By Alan Brostoff
When you think of DIY music, how can Asian Man Records' Mike Park not be one of the first names that comes up? For 26 years, Park has been putting out music on the Asian Man Records label and doing it all by himself.
Park’s band The Bruce Lee Band has a new album out called One Step Forward. Two Steps Back, and he sat down with Goldmine to talk about the label, the new album and his own philosophy on the music industry.
GOLDMINE: Congratulations on how the new album, One Step Forward. Two Steps Back (shown above) is selling.
MIKE PARK: There’s usually a 10% overage, so I’m hoping I can release some records at that time. It takes vinyl so long now, it’s crazy.
Goldmine: How long ago did you submit the request for the vinyl?
Mike: I guess a little over 6 ½ months ago, not too bad.
Goldmine: That’s actually pretty good from what I’ve been hearing from other artists I’ve interviewed recently. This new album is phenomenal, btw. The video for "I Hate This" is so funny (see below).
Mike: That video was spur of the moment. The director was actually in town doing a video for another band. He had a day off and he thought it would be a challenge to try and make a video really quick, but I was up for it. We did it right then and the ideas were just coming. We just kept coming up with funny ideas on the spot. Let’s try this, and we even had some that we didn’t use.
Goldmine: The lyrics in the album are really strong and carry a message. I was inspired by "The Right Time." It fells like it’s a call to arms for people to stop sitting on the sideline and get up and get active.
Mike: That is one of the songs on the album that I did not write, but I think Jeff (Rosenstock) and Dan (Potthast) would channeling what might be the overall frustration and anger. A lot of emotions that we’ve been feeling and continue to feel.
Goldmine: What about the song "Lie Big and Do It Often"?
Mike: Lie big and do it often, I think you know what that is about: our former commander in chief. I didn’t want the song to ever be about “Trump bad” or this is bad. I wanted it to be clever but hopefully people could understand who I was talking about and where I was going with the story. I wanted them to be able to follow the story without it being so black and white.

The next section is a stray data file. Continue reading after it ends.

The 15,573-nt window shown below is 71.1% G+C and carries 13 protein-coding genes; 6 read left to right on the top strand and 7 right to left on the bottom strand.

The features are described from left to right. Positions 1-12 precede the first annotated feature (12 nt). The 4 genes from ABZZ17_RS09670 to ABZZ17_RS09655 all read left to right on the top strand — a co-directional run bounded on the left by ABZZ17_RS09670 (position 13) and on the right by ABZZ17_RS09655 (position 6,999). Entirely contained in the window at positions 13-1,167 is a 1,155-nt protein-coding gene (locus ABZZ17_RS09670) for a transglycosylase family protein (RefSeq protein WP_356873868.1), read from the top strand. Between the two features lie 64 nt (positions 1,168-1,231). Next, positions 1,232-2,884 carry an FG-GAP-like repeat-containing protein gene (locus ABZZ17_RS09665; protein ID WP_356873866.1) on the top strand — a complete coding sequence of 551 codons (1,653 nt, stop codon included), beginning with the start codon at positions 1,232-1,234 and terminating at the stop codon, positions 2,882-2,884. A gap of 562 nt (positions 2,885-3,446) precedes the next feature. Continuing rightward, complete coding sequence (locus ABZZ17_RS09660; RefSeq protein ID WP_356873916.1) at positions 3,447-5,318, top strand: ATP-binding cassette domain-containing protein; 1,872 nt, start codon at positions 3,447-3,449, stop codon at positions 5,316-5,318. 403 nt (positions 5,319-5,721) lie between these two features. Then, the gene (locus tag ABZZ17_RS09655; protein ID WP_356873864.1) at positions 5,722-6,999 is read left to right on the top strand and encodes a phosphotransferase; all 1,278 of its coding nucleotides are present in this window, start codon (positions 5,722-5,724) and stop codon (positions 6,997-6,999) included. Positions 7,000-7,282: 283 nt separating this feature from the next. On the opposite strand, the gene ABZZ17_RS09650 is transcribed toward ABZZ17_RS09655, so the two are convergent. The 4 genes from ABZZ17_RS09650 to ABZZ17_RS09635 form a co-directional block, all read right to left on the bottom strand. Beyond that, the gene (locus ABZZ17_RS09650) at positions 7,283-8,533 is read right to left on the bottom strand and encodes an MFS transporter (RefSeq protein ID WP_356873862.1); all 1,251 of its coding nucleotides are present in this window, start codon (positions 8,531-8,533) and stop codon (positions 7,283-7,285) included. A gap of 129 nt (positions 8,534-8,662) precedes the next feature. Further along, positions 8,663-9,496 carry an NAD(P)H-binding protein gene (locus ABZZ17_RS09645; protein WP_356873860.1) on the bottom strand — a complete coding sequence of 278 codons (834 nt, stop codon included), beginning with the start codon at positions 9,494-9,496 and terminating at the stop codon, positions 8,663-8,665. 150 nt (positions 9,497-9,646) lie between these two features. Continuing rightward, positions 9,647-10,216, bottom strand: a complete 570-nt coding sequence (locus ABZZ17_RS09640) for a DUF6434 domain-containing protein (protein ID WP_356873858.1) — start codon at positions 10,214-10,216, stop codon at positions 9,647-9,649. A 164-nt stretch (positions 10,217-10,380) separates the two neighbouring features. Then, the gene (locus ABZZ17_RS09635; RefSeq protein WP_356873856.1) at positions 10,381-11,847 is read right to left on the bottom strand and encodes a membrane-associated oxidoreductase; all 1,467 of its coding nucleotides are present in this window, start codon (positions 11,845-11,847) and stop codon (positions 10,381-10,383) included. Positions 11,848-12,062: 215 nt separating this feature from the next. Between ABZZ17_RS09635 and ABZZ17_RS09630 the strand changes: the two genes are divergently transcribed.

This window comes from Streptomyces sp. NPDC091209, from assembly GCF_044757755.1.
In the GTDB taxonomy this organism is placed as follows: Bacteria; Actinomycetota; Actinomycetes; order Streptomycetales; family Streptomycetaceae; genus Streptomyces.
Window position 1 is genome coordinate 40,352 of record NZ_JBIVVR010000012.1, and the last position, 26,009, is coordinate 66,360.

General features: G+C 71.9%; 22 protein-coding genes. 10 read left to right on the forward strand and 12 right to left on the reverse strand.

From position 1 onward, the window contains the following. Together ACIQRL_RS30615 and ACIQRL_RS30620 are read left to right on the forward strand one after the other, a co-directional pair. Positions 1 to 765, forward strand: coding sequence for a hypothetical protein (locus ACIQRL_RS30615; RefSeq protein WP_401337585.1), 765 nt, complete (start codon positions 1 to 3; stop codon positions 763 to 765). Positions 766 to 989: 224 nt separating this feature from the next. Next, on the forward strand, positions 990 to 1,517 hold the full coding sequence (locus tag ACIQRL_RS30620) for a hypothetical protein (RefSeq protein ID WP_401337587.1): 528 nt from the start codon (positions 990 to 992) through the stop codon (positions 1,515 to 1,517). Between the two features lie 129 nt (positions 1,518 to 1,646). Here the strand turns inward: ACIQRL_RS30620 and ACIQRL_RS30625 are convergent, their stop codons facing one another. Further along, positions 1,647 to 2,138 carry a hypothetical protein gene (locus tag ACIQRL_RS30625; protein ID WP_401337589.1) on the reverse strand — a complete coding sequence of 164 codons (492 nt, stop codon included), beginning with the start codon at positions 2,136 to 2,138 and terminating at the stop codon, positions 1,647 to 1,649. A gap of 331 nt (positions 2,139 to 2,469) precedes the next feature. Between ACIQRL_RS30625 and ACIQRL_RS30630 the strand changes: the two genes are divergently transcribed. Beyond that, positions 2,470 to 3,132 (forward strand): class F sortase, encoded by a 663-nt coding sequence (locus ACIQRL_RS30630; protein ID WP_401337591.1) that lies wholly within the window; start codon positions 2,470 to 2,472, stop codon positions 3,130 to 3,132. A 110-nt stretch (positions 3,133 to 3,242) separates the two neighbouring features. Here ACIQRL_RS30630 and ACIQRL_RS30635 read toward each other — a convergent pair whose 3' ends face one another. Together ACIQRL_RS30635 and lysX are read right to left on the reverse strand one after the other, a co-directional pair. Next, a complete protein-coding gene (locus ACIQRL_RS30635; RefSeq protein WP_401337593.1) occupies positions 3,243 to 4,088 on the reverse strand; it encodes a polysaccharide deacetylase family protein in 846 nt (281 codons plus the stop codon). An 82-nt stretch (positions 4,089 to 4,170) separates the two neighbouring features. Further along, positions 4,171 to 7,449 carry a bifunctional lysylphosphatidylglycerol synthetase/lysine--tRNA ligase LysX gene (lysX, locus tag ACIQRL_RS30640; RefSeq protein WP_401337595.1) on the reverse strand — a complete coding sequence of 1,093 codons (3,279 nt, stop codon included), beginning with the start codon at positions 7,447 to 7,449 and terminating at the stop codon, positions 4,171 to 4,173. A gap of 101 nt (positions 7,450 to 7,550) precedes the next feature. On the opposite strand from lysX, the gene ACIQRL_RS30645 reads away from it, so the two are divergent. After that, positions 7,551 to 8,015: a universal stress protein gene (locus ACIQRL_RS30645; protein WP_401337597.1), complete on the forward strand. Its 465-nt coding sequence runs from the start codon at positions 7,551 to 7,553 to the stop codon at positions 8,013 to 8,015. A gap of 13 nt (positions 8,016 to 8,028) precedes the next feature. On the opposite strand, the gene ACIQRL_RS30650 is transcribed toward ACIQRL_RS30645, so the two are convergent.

Goldmine: Song number five is written in what I think is Korean ("사랑 키스 입니다"). Can you share with me a little about the song?
Mike: Going back to my early days of being skeptical, I grew up in a Korean-speaking home with my parents speaking exclusively Korean to each other. Surprisingly, I never picked up the language. I have been writing songs since the '90s and trying to use the limited amount of Korean I know. A lot of the times it’s just jibberish that does not make any sense. On this one I tried to create a little more context to the song but it still a lot of jibberish.
Goldmine: The final song on the album "Bruce Lee vs. CHLLNGR," what a great way to close an album.
Mike: Yea, I really wanted to do a dub song with "CHLLNGR," without the vowels. He’s an artist from Copenhagen. He used to live in the States, and he is a good friend of mine and he is just a great reggae dub artist. He loves doing remixes, so I gave him the track and told him to use it as his canvas. He added to it and it sounds great.
Goldmine: Will the band tour to support the record?
Mike: I have a hard time on the road. It really drains me, lots of stress and anxiety when I’m on tour. I would like to do a couple of shows next year, most likely on the West coast. Definitely San Francisco and I’d like to do Los Angeles because it’s been over 20 years since the Bruce Lee Band has played there.
Goldmine: I have much respect for your record label. It really is a one-man show.